clap it, improvise with just this figure for 5 minutes, add different accents, pick a chord and play funk guitar with this rhythm, sing it together with the radio while driving, etc etc etc .... After a few days this rhythmic combination will be part of your vocabulary. use it, play with it, .......

You can do this with any rhythmic values out there. Say quarter note triplets. Thing is that this is a polyrhythm figure. It's 3 against 4, whereby a hit appears on every dotted 8th note. But you can apply the same procedure from above to this figure. If you really dig into it you'll get to grips with it soon.


Q6: Any advice on how to "Learn how to play with a click...and with that, what it means to rush, push, drag, pull back, play on top of the beat, etc."
For a start I'd say put the metronome on 60 (quarter notes). Mute your strings so you can just hear a 'plop'. Now try to play quarter notes in sync with the metronome. Record this and listen to it. Most people tend to rush, ie they play before the beat. How about you?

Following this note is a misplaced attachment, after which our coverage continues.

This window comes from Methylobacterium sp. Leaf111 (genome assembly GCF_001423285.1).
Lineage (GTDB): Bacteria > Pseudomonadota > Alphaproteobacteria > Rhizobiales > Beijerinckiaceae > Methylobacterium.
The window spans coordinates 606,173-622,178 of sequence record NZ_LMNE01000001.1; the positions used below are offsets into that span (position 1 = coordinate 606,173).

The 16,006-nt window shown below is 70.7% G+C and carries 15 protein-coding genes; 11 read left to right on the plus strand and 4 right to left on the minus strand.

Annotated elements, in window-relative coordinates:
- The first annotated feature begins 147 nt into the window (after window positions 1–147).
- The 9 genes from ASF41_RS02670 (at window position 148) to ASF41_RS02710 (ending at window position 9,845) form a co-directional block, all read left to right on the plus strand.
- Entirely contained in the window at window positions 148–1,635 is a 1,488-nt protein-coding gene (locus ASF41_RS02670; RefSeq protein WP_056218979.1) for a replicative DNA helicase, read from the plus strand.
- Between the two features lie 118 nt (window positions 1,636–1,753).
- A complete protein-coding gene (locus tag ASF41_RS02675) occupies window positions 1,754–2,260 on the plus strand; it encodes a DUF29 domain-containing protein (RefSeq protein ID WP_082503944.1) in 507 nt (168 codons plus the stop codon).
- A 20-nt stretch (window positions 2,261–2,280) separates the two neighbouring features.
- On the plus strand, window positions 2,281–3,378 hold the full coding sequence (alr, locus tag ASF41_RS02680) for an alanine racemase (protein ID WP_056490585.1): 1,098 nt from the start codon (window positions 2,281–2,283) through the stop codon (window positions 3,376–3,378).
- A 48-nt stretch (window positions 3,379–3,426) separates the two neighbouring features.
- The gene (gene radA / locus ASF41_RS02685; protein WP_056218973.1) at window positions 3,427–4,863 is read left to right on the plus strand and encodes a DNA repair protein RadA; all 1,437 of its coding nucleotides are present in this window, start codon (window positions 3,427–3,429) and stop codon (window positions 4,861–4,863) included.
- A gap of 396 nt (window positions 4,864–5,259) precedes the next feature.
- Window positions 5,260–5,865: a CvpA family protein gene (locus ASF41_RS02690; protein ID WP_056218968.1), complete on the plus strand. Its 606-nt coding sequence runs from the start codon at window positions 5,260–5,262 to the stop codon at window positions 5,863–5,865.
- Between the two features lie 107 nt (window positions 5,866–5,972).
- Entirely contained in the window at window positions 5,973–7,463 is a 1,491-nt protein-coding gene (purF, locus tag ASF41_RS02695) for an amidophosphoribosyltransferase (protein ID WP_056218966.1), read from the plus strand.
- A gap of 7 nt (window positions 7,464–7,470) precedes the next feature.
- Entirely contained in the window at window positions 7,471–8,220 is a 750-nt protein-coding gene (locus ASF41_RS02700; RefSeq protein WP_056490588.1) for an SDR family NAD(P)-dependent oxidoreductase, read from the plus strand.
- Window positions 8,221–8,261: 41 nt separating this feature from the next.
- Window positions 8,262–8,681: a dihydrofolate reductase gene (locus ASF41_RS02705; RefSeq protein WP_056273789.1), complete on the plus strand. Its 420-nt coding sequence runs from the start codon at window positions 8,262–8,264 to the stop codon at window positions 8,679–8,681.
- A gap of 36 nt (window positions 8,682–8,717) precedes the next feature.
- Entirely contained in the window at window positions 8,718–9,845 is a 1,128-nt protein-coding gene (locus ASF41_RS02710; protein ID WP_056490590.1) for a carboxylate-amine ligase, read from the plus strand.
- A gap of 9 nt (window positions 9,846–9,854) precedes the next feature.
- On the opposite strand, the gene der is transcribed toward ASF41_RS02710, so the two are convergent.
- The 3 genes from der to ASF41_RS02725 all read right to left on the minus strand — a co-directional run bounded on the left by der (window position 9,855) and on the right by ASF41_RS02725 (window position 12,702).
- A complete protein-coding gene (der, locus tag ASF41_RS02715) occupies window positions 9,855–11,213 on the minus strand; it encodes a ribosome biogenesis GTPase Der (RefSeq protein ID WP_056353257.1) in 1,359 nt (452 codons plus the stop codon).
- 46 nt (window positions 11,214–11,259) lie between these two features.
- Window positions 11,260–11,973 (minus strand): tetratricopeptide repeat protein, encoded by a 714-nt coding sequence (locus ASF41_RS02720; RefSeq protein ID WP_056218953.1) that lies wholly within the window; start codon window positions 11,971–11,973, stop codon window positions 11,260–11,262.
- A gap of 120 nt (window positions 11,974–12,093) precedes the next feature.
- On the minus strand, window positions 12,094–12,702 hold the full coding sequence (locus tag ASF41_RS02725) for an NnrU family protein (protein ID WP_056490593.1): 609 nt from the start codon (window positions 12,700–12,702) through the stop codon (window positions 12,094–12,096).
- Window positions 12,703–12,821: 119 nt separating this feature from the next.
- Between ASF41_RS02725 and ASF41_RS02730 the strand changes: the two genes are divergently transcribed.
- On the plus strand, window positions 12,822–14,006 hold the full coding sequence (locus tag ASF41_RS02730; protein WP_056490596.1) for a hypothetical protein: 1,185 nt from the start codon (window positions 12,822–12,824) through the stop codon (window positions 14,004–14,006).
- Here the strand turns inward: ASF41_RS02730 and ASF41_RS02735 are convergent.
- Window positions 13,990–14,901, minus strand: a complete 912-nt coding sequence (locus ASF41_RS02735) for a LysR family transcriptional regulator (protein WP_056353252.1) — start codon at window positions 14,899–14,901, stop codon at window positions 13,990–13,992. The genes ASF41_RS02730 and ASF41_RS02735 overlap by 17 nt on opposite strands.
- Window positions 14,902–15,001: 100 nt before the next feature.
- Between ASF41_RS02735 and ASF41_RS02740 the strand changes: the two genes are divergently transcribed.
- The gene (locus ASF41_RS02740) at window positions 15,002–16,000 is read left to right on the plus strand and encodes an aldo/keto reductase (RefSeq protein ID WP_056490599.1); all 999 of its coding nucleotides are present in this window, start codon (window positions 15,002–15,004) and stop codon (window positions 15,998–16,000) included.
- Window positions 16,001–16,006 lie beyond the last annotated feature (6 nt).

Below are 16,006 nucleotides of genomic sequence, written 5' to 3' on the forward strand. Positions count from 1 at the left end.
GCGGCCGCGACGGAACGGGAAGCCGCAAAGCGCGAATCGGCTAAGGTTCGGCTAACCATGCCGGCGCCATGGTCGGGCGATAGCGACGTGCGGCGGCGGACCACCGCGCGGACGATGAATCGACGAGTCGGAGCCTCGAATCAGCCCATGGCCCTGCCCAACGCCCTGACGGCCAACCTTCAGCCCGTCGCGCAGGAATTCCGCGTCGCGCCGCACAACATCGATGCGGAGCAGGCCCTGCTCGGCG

Focus on playing on top of the beat ... then slightly start to push and play up front .... come back again to playing on top .... relax, pull back and play behind the beat. Again, record and listen to the result.

Hope that helps

Guni

Schooligo
12-12-2002, 11:21 PM
Thanks for the reply Eric, RobA, & Guni:
This is exactly the type of advice I had hoped to recieve when starting this thread!
Once again thanks for making an effort to reply.
I hope others will add to this thread (in the future as well).

szulc
12-13-2002, 02:39 AM
Count 123456,
with your left hand beat the 1 and the 4,
with your right hand 1,3,5.
This is 2 over 3.
Now count 1- 12.
With your left hand 1 5 9
With your right hand 1 4 7 10
this is 3 over 4.

szulc
12-14-2002, 11:23 PM
Don't forget to switch hands in the last exercise.
I also suggest trying RH R Foot and LH LFoot , RH LF and LH RF.
Try to count out loud while you do this.